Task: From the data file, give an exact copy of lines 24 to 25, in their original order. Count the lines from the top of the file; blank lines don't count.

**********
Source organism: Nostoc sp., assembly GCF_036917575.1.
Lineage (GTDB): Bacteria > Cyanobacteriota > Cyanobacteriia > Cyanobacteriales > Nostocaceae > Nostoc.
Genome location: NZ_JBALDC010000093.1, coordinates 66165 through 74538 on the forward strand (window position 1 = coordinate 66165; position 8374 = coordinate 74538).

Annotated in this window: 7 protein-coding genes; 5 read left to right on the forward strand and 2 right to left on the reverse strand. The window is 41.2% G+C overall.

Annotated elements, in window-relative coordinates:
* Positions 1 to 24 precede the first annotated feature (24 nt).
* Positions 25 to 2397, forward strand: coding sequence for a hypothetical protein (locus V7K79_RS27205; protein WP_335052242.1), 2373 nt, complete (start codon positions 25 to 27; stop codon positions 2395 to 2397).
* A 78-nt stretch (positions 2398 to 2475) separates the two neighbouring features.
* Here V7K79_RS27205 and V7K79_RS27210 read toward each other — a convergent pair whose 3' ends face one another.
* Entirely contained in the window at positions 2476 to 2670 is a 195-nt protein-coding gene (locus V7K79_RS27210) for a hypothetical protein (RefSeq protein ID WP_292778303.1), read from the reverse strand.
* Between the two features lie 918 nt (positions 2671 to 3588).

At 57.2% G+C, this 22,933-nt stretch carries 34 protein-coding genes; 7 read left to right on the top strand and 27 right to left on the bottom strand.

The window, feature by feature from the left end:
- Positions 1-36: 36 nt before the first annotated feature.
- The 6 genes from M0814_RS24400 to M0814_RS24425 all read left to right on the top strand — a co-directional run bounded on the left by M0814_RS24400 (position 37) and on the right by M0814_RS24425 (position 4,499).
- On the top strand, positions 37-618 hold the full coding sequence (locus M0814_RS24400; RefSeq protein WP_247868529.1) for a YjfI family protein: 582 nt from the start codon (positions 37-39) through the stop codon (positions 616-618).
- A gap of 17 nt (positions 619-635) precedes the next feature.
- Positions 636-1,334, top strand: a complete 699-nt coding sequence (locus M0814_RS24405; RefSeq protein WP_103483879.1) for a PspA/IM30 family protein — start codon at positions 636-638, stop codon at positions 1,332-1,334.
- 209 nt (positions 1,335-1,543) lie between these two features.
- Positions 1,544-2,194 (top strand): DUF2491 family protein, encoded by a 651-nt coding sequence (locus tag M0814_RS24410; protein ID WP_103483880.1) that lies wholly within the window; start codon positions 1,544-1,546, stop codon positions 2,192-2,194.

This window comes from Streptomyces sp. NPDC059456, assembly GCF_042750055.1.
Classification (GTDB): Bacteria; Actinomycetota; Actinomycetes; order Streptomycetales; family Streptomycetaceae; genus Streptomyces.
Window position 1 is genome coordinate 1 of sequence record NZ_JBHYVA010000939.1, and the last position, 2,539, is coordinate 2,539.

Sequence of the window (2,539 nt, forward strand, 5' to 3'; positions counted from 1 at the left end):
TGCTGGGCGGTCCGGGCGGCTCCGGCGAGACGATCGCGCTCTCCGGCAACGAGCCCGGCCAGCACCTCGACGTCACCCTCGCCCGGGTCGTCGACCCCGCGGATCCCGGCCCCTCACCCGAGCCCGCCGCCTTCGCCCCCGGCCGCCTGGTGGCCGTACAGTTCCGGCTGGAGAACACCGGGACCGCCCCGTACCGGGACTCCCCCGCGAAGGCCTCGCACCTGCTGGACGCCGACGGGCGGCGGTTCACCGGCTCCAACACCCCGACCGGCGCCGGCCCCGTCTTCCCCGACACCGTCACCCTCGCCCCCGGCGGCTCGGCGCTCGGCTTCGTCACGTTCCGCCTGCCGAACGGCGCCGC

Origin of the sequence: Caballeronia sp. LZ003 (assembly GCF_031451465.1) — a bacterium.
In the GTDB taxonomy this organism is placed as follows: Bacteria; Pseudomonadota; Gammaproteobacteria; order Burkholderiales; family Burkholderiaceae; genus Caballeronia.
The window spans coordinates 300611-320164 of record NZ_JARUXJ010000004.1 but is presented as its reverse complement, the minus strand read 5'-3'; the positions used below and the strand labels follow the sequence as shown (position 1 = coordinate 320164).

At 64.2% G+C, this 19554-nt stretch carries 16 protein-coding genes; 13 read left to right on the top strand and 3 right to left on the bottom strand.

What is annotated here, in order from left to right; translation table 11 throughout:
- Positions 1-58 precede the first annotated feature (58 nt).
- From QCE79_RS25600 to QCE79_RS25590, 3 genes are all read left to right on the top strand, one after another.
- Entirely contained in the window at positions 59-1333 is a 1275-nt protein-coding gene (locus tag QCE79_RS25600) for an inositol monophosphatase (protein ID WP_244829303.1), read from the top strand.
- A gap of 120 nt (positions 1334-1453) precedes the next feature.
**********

Sequence of the window (2,539 nt, forward strand, 5' to 3'; positions counted from 1 at the left end):
TGCTGGGCGGTCCGGGCGGCTCCGGCGAGACGATCGCGCTCTCCGGCAACGAGCCCGGCCAGCACCTCGACGTCACCCTCGCCCGGGTCGTCGACCCCGCGGATCCCGGCCCCTCACCCGAGCCCGCCGCCTTCGCCCCCGGCCGCCTGGTGGCCGTACAGTTCCGGCTGGAGAACACCGGGACCGCCCCGTACCGGGACTCCCCCGCGAAGGCCTCGCACCTGCTGGACGCCGACGGGCGGCGGTTCACCGGCTCCAACACCCCGACCGGCGCCGGCCCCGTCTTCCCCGACACCGTCACCCTCGCCCCCGGCGGCTCGGCGCTCGGCTTCGTCACGTTCCGCCTGCCGAACGGCGCCGC